• SCE to AUX SCE to AUX on Aug 16, 2018

      "car makers are piling into his space" "Trickling" is more like it. 1. Mfrs simply don't have the production capacity to match Tesla at this point; it will cost them billions to develop. 2. Mfrs aren't really interested in losing money on EVs. Building a profitable EV - especially in the $35k price range - is exceptionally difficult. 3. Building a few hundred compliance cars every month doesn't make a mfr competitive in the EV space.

  • Bazza Bazza on Aug 16, 2018

    Where's our resident Tesla shill Beancounter to set us all straight?

  • Lou_BC "They are the worst kind of partisan - the kind that loves their team more than they want to know the truth."Ummm...yeah....Kinda like birtherism, 2020 election stolen, vast voter fraud, he can have top secret documents at Mar-lago, he's a savvy business man, and hundreds more.
  • FreedMike This article fails to mention that Toyota is also investing heavily in solid state battery tech - which would solve a lot of inherent EV problems - and plans to deploy it soon. course, Toyota being Toyota, it will use the tech in hybrids first, which is smart - that will give them the chance to iron out the wrinkles, so to speak. But having said that, I’m with Toyota here - I’m not sold on an all EV future happening anytime soon. But clearly the market share for these vehicles has nowhere to go but up; how far up depends mainly on charging availability. And whether Toyota’s competitors are all in is debatable. Plenty of bet-hedging is going on among makers in the North American market.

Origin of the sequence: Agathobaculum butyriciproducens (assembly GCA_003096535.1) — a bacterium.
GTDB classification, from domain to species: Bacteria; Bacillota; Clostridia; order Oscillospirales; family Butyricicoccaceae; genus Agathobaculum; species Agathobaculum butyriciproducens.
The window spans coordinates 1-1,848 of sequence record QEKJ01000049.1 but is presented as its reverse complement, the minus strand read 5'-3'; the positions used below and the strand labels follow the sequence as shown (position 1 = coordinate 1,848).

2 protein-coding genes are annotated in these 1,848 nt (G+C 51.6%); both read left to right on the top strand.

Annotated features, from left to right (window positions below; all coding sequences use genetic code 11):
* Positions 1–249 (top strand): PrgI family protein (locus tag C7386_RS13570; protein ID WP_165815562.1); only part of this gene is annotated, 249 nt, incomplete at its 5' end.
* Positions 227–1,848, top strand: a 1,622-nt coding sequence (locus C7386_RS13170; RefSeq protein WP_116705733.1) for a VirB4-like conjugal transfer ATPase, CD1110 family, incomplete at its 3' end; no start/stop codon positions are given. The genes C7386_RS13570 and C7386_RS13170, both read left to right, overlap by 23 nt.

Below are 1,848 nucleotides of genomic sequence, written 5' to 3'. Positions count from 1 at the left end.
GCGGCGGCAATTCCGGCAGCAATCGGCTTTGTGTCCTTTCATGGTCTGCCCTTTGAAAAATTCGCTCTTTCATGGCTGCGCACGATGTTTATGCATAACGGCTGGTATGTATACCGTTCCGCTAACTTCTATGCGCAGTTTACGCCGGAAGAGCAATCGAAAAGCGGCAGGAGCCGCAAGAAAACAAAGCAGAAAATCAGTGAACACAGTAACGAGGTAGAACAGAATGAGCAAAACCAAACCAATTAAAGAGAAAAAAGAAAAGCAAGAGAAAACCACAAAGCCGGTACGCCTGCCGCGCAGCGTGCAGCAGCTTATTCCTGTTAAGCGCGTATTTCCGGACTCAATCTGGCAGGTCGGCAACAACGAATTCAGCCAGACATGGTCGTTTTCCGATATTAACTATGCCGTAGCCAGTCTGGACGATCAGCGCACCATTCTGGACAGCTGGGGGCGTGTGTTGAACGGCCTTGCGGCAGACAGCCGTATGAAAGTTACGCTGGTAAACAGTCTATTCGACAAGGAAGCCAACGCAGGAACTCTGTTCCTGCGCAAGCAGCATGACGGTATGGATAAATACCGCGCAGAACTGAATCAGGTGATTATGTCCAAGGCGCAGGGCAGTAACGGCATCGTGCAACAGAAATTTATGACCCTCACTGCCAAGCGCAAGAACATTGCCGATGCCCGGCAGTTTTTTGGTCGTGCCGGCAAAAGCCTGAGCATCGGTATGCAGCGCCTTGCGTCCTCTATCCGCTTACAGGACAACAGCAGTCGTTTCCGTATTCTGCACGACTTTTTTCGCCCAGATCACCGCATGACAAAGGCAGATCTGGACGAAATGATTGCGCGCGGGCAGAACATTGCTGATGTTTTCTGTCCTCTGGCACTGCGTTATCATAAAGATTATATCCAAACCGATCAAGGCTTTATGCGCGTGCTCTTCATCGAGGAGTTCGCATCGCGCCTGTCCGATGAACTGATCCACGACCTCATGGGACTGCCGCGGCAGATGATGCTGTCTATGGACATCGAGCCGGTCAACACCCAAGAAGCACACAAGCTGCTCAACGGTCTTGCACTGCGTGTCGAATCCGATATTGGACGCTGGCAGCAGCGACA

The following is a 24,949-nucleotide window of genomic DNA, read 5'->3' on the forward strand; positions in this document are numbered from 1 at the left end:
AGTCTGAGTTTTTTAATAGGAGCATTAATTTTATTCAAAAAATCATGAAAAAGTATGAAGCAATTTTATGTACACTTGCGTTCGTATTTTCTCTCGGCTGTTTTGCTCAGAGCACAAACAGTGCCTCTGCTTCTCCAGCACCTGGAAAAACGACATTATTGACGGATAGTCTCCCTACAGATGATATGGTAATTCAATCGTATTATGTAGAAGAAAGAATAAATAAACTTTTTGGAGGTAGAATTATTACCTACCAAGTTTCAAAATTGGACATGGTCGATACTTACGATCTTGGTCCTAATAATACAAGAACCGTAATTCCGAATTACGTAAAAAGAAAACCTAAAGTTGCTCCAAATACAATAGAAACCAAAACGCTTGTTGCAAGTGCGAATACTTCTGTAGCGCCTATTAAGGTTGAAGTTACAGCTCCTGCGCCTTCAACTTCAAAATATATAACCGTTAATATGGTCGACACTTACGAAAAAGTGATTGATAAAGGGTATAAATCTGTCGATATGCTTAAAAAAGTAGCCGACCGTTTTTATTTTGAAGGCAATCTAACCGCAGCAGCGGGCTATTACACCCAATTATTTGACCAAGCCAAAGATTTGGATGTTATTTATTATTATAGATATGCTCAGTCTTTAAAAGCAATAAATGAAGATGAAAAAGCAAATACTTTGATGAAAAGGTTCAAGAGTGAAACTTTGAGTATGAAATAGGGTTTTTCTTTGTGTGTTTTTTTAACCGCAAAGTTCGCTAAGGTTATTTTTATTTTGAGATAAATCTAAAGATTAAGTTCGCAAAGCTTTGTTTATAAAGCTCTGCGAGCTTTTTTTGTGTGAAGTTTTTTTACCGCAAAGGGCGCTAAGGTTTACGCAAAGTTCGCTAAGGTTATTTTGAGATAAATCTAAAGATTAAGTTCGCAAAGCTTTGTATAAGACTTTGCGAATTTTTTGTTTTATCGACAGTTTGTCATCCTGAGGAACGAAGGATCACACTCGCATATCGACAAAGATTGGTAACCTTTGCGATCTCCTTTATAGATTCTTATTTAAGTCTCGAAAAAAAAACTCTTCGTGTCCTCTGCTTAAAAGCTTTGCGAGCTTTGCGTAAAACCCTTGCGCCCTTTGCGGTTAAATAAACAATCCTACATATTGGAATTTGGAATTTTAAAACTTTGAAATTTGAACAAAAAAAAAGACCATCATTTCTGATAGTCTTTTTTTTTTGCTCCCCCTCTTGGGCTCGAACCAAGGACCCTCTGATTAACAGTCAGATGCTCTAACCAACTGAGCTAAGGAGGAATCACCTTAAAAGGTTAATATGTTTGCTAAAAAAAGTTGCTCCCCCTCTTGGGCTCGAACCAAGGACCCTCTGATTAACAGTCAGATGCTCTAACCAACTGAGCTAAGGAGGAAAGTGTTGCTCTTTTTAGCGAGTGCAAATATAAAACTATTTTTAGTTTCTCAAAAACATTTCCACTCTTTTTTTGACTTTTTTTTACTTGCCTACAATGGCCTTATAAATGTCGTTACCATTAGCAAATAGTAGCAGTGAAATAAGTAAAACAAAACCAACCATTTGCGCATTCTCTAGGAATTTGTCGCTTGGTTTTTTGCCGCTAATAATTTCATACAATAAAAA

• Jeff S I am not against EVs but I completely understand Toyota's position. As for Greenpeace putting Toyota at the bottom of their environmental list is more drama. A good hybrid uses less gas, is cleaner than most other ICE, and is more affordable than most EVs. Prius has proven longevity and low maintenance cost. Having had a hybrid Maverick since April and averaging 40 to 50 mpg in city driving it has been smooth driving and very economical. Ford also has very good hybrids and some of the earlier Escapes are still going strong at 300k miles. The only thing I would have liked in my hybrid Maverick would be a plug in but it didn't come with it. If Toyota made a plug in hybrid compact pickup like the Maverick it would sell well. I would consider an EV in the future but price, battery technology, and infrastructure has to advance and improve. I don't buy a vehicle based on the recommendation of Greenpeace, as a status symbol, or peer pressure. I buy a vehicle on what best needs my needs and that I actually like.
  • Mobes Kind of a weird thing that probably only bothers me, but when you see someone driving a car with ball joints clearly about to fail. I really don't want to be around a car with massive negative camber that's not intentional.
  • Jeff S How reliable are Audi? Seems the Mazda, CRV, and Rav4 in the higher trim would not only be a better value but would be more reliable in the long term. Interior wise and the overall package the Mazda would be the best choice.